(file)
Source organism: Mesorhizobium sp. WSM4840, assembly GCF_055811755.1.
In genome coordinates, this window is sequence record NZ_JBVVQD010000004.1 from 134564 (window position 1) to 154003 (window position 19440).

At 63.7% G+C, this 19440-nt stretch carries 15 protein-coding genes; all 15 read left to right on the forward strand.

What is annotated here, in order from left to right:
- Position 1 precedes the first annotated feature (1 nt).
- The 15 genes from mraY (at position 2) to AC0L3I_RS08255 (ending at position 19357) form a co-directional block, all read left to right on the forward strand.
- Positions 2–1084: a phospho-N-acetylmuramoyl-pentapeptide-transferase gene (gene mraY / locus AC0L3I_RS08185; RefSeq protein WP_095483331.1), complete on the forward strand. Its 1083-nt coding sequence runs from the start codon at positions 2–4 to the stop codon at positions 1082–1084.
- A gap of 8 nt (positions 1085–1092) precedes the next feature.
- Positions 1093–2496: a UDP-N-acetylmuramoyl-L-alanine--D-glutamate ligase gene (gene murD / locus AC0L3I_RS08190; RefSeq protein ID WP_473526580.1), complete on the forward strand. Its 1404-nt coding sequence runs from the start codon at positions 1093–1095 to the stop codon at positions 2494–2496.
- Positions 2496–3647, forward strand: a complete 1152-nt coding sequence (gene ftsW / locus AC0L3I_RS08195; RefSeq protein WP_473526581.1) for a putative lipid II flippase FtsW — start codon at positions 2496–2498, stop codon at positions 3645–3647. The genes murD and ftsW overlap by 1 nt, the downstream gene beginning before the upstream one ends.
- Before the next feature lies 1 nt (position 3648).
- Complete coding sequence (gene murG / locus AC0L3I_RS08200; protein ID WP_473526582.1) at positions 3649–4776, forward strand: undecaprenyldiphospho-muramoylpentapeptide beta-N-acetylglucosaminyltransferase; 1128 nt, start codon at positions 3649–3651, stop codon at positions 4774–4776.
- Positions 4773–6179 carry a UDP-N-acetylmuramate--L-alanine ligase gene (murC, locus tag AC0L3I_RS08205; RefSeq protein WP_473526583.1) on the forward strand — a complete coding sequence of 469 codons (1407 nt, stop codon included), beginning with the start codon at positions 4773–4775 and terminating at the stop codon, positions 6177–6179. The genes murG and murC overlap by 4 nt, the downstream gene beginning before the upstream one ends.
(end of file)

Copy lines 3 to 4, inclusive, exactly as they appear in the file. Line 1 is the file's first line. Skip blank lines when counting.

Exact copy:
At 63.7% G+C, this 19440-nt stretch carries 15 protein-coding genes; all 15 read left to right on the forward strand.

What is annotated here, in order from left to right: